9:27 And just as people are appointed to die once, and then to face judgment, 9:28 so also, after Christ was offered once to bear the sins of many, to those who eagerly await him he will appear a second time, not to bear sin but to bring salvation.

Just as…so… – Note the structure of the argument.  The author stresses the finality of death, both for ourselves and for Christ.  But the consequences are completely different: our death is followed by judgment, but Christ’s death leads to the taking away of sins of many people.

Man is destined to die once – See Gen 3:19.  ‘The expectation that some will escape death (cf. 1 Thess. 4:15ff.) is an exception to the general rule stated, occasioned by the special event of the coming of Christ.’ (Guthrie)

After that to face judgment – This asserts, not the immediacy, but rather the inevitability, of final judgment.  Any divine judgment that we experience in this life is, accordingly, partial and provisional.

There is a preacher of the old school, and he speaks as boldly as ever. He is not popular, though the world is his parish, and he travels over every part of the globe, and speaks in every language under the sun. He visits the poor; calls upon the rich, and preaches to people of every religion and many of no religion, but the subject of his sermon is always the same.

He is an eloquent preacher – often stirs feelings which no other preacher could, and brings tears into eyes that seldom weep. He addresses himself to the conscience and the heart. His arguments none are able to refute; nor is there any heart that had remained wholly unmoved by the force of his weighty appeals. Most people hate him, for many quail in his presence, but in one way or another he makes everybody hear him.

He is neither refined nor polite. Indeed, he often interrupts the public arrangements and breaks rudely in upon the private enjoyments of life. He frequents the shop, the office, and the factory; he appears in the midst of legislators, and intrudes upon fashionable and religious gathings at most inopportune times. His name is death.

You cannot take up a newspaper without finding that he has a corner in it. Every tombstone serves him for a pulpit. You often see his congregations passing to and from the graveyard. The sudden departure of that neighbour – the solemn parting with that dear parent – the loss of that valued friend – the awful gap that was left in your heart when that fondly loved wife, that idolised child, was taken – all have been loud and solemn appeals from this old preacher. One day he may take you for his text and in your bereaved family circle, and by your graveside, he may be preaching to others. Let your heart thank God this moment that you are still in the land of the living – that you have not, ere now, died in your sins!’ (C.A. Coates, Q in Naismith, 1200 Notes, Quotes and Anecdotes, 52f)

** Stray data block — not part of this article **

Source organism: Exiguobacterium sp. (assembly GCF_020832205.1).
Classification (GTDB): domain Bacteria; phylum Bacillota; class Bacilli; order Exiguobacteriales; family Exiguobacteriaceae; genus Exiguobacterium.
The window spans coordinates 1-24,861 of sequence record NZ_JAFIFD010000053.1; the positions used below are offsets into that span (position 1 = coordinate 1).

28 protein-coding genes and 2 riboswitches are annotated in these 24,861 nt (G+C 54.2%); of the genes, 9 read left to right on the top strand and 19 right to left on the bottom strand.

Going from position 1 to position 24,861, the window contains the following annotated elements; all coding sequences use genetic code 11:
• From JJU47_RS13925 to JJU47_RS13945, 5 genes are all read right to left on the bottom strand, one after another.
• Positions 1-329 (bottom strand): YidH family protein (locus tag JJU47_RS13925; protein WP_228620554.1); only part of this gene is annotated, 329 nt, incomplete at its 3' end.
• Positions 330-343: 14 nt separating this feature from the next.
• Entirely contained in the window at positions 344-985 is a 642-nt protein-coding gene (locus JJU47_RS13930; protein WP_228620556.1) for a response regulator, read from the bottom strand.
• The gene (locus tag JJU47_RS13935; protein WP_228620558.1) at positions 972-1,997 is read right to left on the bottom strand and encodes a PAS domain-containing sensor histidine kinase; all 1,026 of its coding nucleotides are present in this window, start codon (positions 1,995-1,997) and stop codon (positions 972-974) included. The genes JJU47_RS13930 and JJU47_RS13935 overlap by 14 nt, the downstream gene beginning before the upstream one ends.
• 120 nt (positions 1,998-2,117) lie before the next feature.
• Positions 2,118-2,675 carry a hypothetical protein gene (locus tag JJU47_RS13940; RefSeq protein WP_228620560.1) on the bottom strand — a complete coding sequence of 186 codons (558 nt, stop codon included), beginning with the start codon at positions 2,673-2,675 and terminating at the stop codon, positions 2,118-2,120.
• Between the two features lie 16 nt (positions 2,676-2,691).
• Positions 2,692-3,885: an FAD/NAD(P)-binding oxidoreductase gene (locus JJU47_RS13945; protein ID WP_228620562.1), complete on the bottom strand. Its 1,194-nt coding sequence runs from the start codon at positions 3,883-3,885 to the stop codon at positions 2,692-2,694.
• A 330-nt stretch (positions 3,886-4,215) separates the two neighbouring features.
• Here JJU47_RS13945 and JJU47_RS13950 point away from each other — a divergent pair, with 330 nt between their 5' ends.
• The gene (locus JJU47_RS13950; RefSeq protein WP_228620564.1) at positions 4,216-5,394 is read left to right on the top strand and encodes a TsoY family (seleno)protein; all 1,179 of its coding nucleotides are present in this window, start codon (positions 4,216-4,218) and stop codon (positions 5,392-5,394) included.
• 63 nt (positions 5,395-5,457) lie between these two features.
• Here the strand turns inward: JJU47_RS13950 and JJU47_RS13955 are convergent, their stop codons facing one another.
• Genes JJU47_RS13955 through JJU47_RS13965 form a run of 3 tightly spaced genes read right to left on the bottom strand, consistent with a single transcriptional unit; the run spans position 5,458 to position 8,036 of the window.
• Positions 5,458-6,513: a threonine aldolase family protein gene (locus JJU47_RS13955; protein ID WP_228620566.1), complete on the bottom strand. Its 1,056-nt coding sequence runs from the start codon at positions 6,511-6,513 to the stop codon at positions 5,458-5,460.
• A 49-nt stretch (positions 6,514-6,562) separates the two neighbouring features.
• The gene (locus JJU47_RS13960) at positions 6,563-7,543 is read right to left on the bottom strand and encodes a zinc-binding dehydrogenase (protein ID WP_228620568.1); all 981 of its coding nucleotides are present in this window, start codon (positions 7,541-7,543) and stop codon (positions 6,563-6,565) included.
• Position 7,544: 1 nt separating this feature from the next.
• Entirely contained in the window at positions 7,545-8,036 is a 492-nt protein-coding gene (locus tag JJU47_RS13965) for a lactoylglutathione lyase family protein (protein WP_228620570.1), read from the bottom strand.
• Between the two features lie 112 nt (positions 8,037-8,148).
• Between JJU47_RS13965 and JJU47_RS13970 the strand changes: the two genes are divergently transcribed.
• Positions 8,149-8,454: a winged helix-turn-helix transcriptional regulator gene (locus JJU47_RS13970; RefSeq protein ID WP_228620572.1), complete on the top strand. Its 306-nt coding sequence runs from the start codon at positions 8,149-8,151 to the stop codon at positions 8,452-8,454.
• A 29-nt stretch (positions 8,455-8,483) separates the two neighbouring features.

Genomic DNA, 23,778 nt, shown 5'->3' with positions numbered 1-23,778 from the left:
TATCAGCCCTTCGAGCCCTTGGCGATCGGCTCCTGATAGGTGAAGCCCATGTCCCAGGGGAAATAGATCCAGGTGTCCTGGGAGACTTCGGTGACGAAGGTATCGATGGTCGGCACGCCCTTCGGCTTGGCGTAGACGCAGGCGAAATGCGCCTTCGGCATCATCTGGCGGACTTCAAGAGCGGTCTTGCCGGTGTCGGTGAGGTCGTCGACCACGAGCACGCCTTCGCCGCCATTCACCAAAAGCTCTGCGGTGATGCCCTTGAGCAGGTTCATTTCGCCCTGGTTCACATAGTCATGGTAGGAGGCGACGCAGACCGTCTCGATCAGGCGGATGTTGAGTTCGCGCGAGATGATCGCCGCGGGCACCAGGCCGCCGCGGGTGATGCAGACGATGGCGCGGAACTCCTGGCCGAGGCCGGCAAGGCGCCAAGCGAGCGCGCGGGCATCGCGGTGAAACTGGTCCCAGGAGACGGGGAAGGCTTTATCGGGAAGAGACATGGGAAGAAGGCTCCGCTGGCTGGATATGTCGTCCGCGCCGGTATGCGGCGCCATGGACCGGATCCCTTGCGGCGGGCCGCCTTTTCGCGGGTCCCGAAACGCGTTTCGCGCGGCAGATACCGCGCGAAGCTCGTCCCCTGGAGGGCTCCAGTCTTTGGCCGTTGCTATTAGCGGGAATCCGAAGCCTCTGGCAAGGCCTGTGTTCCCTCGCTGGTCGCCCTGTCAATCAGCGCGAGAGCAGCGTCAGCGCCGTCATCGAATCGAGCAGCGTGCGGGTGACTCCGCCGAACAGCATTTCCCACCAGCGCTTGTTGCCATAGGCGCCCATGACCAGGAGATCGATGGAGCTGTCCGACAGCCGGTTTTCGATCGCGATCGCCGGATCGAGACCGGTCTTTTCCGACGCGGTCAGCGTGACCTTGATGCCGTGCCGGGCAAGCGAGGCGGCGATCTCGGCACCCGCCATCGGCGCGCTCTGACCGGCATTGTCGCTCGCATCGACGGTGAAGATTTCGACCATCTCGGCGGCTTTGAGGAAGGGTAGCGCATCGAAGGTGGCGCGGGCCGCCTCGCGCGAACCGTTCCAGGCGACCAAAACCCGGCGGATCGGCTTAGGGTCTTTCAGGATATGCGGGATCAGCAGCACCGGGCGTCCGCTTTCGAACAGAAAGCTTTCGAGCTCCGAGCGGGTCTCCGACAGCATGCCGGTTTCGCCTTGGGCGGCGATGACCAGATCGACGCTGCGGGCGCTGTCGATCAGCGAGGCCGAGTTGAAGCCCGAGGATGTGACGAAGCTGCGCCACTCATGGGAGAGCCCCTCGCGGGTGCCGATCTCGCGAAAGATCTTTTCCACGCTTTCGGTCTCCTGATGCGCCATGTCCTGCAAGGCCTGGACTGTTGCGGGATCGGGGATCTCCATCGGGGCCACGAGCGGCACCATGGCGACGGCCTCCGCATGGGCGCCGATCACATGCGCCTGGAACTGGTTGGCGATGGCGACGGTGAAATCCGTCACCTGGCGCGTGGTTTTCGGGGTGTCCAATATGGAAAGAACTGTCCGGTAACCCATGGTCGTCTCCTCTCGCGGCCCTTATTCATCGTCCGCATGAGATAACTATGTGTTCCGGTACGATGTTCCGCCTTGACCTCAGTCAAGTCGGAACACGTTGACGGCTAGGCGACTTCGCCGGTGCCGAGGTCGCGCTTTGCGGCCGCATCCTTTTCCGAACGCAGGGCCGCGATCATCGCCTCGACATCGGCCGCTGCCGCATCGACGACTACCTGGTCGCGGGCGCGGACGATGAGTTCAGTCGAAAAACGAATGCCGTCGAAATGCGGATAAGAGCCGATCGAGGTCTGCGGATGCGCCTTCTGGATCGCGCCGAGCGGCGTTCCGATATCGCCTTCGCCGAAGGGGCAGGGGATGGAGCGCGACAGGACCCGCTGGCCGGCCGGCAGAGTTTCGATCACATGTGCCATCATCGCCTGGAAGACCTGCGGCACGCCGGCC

It will happen to all of us that, at some point, you get tapped on the shoulder and told not just that the party’s over, but slightly worse: the party’s going on, but you have to leave. (Christopher Hitchens, 1949-2011).

“The Day of Judgement is remote, thy day of judgement is at hand, and as thou goest out in particular, so shalt thou be found in the general. Thy passing bell and the archangel’s trumpet have both one sound to thee, In the same condition that thy soul leaves thy body, shall thy body be found of thy soul. Thou canst not pass from thy death-bed a sinner, and appear at the great assizes, a saint.” (Unknown)

‘Certain things may be done by proxy; other things may be bought off and evaded; but we cannot evade death. Each man and woman, saint and scoundrel alike, passes through the portal of death…when death comes – the great leveller – all men are equal in the solemn stillness of the sepulchre.’ (Q in Lockyer, All the Doctrines of the Bible, 268)

‘The character wherewith we sink into the grave at death is the very character wherewith we shall reappear at the resurrection.’ (Thomas Chalmers)

…was sacrificed – the passive voice in reference to Christ’s sacrifice is unusual in this letter (see v26).  Here, it hints at the divine purpose behind his death.  ‘Taken in conjunction with verse 14, it may be said that both active and passive aspects are necessary for a complete understanding of the offering.’ (Guthrie)

…to take away the sins of many people – lit. ‘to bear the sins of many’; cf. Isa 53:12.  Note the contrast between the ‘many people’ whose sins are taken away and the one sacrifice that effected the bearing away of their sins.

He will appear a second time, not to bear sin, but to bring salvation – Again, this indicates the completeness and the finality of Christ’s sacrifice for sin.  It has all been dealt with at his first coming.  His second coming will bring the salvation that has thus been secure to its completion.  ‘Sin needs no further atonement. All that is necessary is the appropriation of the salvation which Christ’s self-offering has secured.’ (Guthrie)

‘Not to bear sin’ is lit. ‘without sin’.  The same expression is found in Heb 4:15, where it refers to Christ’s sinlessness.  Here, however, it means, ‘without reference to sin; without any purpose of atoning for it’.

Those who are waiting for him – Nothing is explicitly said here about the destiny of unbelievers.  ‘At this point the writer is concerned only with those who are Christ’s. They “are waiting for” him, eagerly looking for the Lord’s coming.’ (EBC)  The same expression is used in 1 Cor 1:7; Phil 3:20 and Rom 8:19, 23, 25.